Typical 110 "keystone" jacks with faceplates, surface blocks and tools. The little yellow tool and small cutters is all you really need. Faceplates come 1 to 6 port. Jacks are available for Cat-5 8-pin, Cat-3 6-pin, CATV Coax, BNC Coax, etc.
A 110 wiring frame with one position cabled. The little yellow tool will punch down to the top of the 110 block, but to punch the blocks down into the frame, you need something more violent. The punchdown tool is really nice, but costs between $40 and $120 U.S. depending on where you get it. The hammer will do the job if you don't do a lot of this.
Closeup of a 110 block termination. Note that the premise wiring comes up at the ends and fans out from the center tray. Backboard wiring comes in from the sides so it will not obscure the snap-in title bar that covers the center. Backboard wiring is easy to pull and replace, but pulling a block is like pulling teeth. Fortunately, you should almost never need to pull a block as the premise side is generally permanent.
A 66M block on stand. These are used for telephone backboard termination but can work with Cat-5 100BaseT (but I don't think they're really certified for that). 66M blocks come in "split" and "solid". The split block accomodates 50 incoming pairs (25 on each side) connected to 50 outgoing pairs. The solid block allows 25 incoming pairs to be connected to as many three outgoing pairs each. You can only punch one wire per clip, so fan-out on a split block requires "weaving" a wire over multiple clips.
We used to use a version with 12 RJ45 jacks (mounted 3 to each of those rectangular openings you see in the base) for 10BaseT networking. They still worked fine when we converted those cleints to 100BaseT, but they weren't certified for that.
A newer 66M format device is a 12-port patch block with RJ45 jacks on the face and 110 punchdown terminations on the back side. It clips into the standard 66M base. these are more compact than a patch pannel for small installations and can cost less (depending on where you buy your stuff). One is shown here below a standard 24-port patch panel.
The absolutely essential tools: tone generator and tracer. The generator puts a tone on a wire pair at the workstation end so you can find the other end with the tracer when there is no numbering or when the numbering is untrustworthy (that's about 97% of all wiring plants). The tracer doesn't have to touch the wire to find the tone, so you can locate a specific cable in a bundle.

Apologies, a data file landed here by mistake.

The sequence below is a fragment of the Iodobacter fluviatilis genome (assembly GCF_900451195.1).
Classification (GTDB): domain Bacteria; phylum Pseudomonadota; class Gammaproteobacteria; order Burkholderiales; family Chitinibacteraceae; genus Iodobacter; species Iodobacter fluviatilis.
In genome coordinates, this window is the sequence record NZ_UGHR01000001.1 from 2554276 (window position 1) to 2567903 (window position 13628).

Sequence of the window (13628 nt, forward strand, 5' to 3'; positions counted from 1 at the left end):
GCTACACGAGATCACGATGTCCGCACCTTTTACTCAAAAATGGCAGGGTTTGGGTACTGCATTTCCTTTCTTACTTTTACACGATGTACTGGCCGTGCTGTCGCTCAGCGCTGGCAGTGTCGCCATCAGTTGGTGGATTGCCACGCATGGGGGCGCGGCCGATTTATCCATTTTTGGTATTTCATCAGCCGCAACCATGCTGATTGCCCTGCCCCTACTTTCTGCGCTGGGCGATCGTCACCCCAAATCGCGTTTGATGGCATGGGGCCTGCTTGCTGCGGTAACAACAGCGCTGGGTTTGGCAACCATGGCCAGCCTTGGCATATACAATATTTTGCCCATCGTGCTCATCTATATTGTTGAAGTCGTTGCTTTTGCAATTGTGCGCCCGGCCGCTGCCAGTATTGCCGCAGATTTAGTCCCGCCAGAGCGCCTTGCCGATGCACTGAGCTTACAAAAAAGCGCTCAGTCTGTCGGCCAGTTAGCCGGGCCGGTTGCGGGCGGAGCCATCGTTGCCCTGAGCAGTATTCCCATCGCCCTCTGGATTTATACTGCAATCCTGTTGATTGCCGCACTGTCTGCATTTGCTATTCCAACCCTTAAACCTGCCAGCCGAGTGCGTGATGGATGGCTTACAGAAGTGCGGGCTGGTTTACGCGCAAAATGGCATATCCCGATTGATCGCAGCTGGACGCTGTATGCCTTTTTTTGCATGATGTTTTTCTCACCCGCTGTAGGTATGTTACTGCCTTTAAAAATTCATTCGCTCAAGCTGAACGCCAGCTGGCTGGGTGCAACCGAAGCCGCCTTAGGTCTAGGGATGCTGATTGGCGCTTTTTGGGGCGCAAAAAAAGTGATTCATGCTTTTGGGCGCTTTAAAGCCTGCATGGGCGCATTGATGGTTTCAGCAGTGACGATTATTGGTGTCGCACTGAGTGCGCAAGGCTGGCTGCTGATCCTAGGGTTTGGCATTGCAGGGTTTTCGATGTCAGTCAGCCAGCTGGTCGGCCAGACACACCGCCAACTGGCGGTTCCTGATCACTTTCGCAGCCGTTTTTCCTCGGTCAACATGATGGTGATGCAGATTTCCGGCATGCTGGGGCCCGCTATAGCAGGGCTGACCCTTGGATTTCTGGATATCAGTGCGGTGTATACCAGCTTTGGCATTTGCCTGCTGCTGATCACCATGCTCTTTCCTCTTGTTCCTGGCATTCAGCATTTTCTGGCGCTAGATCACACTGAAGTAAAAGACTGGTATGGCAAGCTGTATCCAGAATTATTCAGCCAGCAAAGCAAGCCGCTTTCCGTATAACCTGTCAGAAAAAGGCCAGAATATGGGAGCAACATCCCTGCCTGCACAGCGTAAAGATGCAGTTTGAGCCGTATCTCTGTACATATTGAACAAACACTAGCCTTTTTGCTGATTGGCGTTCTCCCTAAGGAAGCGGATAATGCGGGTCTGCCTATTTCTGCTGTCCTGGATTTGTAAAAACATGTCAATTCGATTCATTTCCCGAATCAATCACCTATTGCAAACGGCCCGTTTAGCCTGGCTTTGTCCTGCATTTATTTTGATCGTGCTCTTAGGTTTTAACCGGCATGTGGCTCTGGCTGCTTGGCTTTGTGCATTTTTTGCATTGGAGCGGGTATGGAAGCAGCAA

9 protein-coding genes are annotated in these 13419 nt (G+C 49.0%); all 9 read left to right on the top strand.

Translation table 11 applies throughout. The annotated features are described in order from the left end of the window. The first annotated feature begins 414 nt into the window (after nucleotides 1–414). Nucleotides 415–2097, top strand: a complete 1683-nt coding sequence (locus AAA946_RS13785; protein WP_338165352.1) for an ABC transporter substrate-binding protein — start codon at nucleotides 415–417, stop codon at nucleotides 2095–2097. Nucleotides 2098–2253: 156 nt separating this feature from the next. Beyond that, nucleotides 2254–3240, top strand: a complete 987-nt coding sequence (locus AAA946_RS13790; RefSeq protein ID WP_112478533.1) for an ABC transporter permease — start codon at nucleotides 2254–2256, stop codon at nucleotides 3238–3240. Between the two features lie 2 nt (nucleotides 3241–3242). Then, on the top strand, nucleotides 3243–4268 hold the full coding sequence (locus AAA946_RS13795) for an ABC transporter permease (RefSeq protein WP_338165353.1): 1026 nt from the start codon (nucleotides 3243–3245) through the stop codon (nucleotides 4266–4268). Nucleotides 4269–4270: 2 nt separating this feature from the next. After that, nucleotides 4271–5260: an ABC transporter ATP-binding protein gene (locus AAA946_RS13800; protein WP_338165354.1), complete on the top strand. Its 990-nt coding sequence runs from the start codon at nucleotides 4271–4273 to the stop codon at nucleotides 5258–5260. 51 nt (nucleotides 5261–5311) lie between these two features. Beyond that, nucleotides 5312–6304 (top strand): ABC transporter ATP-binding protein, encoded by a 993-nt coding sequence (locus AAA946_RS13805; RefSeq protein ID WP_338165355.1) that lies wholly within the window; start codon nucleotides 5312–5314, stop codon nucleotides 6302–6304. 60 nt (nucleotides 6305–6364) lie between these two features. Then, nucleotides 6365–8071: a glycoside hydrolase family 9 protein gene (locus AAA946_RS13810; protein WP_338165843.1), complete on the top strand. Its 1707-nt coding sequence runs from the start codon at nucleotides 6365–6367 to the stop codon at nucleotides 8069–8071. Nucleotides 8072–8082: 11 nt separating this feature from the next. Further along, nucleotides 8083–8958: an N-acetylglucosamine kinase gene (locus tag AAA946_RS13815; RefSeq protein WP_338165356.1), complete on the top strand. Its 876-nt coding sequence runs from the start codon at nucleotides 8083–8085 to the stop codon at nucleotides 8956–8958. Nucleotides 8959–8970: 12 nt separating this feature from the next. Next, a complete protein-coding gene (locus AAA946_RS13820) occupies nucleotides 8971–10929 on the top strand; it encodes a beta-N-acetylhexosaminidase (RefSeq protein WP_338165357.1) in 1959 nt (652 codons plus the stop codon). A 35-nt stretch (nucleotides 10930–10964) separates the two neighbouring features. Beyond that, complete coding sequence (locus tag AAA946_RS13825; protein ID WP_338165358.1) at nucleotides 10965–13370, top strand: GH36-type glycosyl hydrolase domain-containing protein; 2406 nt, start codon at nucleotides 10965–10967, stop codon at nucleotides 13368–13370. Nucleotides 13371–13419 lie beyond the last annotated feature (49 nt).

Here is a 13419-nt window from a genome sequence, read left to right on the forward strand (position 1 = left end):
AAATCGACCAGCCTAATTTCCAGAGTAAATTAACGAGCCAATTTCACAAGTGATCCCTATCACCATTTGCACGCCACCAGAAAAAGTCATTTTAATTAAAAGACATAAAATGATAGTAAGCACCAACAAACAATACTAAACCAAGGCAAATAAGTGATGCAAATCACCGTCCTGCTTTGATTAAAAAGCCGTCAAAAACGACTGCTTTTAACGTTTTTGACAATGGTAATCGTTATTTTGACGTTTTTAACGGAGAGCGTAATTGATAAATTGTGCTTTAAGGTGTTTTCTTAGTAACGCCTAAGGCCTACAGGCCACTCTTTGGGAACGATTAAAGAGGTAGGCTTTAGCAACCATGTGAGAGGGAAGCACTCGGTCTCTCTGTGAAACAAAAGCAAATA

A 110 backboard with some terminations using 110 jacks (the blue things). These are not as secure as we'd like, and punched down wiring is so easy to pull and move we don't recommend jacks for most installations.
This installation uses 3 110 frames so it has a capacity of 36 4-pair cables.
A small office backboard at Automation Access with telephone KSU, 12-port network hub and Cayman router for DSL access.
All premise wiring is identical (phone & network) and all terminates at two 110 frames with a cable mangement tray above them. Incoming telephone lines and fan-out to multiple destinations is on the 66M block to the right. The KSU feeds the 66M block to the left through a 25-pair "telco" connector.
The small office backboard at Marina Yamaha with network hub and DSL router/firewall. All cables terminate at a 110 frame with cable management tray below it.
The loop all the wire comes in through is called a "D Ring", and the item it wraps over is called a "Distribution Mushroom", or just plain "Mushroom".
The backboard at Cal Adventist Federal Credit Union. Here premise wiring terminates in a 48-port patch pannel. The 110 frame below it interfaces a few telephone lines to the telephone backboard at the other end of the building.
We recently completely rewired this building to allow transition from all serial devices to networked terminals using telnet. On the shelves (from top) are a Cisco manged network hub, Cisco access router with 16 serial ports, box of spare connectors, Motorola DSU/CSU, Digi 16 port expansion unit, Digi 16-port terminal server. The Digi boxes will eventually go away, replace by a network hub.
The computer is 2000 miles away. All the terminals, PCs and printers at this facility communicate with it through this backboard and a single HDSL (high speed DSL) connection. It's that lone wire draped across the bottom of the backboard.
- Automation Access
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